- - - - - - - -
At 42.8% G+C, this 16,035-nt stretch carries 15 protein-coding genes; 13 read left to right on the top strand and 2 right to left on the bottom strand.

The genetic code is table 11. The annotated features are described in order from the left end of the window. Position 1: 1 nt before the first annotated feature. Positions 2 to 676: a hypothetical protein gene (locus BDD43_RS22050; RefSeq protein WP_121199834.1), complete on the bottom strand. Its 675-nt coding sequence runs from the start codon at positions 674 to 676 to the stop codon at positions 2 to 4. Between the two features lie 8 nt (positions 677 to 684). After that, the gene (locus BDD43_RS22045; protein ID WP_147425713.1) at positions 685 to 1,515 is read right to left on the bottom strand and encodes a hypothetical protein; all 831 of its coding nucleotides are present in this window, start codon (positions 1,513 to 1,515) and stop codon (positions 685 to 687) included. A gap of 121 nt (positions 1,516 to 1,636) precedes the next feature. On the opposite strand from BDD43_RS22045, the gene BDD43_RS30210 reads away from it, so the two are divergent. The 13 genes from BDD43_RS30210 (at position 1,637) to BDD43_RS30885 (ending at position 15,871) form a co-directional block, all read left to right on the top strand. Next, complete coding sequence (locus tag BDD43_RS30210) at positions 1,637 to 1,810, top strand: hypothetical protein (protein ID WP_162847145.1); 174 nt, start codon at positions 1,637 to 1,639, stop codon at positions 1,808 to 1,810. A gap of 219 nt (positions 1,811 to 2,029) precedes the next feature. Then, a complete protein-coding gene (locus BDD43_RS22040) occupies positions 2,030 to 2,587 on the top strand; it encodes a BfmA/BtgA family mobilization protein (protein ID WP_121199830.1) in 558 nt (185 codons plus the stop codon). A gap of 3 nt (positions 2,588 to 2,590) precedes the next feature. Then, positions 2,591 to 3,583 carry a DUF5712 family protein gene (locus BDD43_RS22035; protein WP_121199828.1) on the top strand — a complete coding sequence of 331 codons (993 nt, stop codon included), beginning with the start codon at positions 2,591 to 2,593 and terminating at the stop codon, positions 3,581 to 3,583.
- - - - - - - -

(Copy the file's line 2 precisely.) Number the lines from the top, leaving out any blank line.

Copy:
The genetic code is table 11. The annotated features are described in order from the left end of the window. Position 1: 1 nt before the first annotated feature. Positions 2 to 676: a hypothetical protein gene (locus BDD43_RS22050; RefSeq protein WP_121199834.1), complete on the bottom strand. Its 675-nt coding sequence runs from the start codon at positions 674 to 676 to the stop codon at positions 2 to 4. Between the two features lie 8 nt (positions 677 to 684). After that, the gene (locus BDD43_RS22045; protein ID WP_147425713.1) at positions 685 to 1,515 is read right to left on the bottom strand and encodes a hypothetical protein; all 831 of its coding nucleotides are present in this window, start codon (positions 1,513 to 1,515) and stop codon (positions 685 to 687) included. A gap of 121 nt (positions 1,516 to 1,636) precedes the next feature. On the opposite strand from BDD43_RS22045, the gene BDD43_RS30210 reads away from it, so the two are divergent. The 13 genes from BDD43_RS30210 (at position 1,637) to BDD43_RS30885 (ending at position 15,871) form a co-directional block, all read left to right on the top strand. Next, complete coding sequence (locus tag BDD43_RS30210) at positions 1,637 to 1,810, top strand: hypothetical protein (protein ID WP_162847145.1); 174 nt, start codon at positions 1,637 to 1,639, stop codon at positions 1,808 to 1,810. A gap of 219 nt (positions 1,811 to 2,029) precedes the next feature. Then, a complete protein-coding gene (locus BDD43_RS22040) occupies positions 2,030 to 2,587 on the top strand; it encodes a BfmA/BtgA family mobilization protein (protein ID WP_121199830.1) in 558 nt (185 codons plus the stop codon). A gap of 3 nt (positions 2,588 to 2,590) precedes the next feature. Then, positions 2,591 to 3,583 carry a DUF5712 family protein gene (locus BDD43_RS22035; protein WP_121199828.1) on the top strand — a complete coding sequence of 331 codons (993 nt, stop codon included), beginning with the start codon at positions 2,591 to 2,593 and terminating at the stop codon, positions 3,581 to 3,583.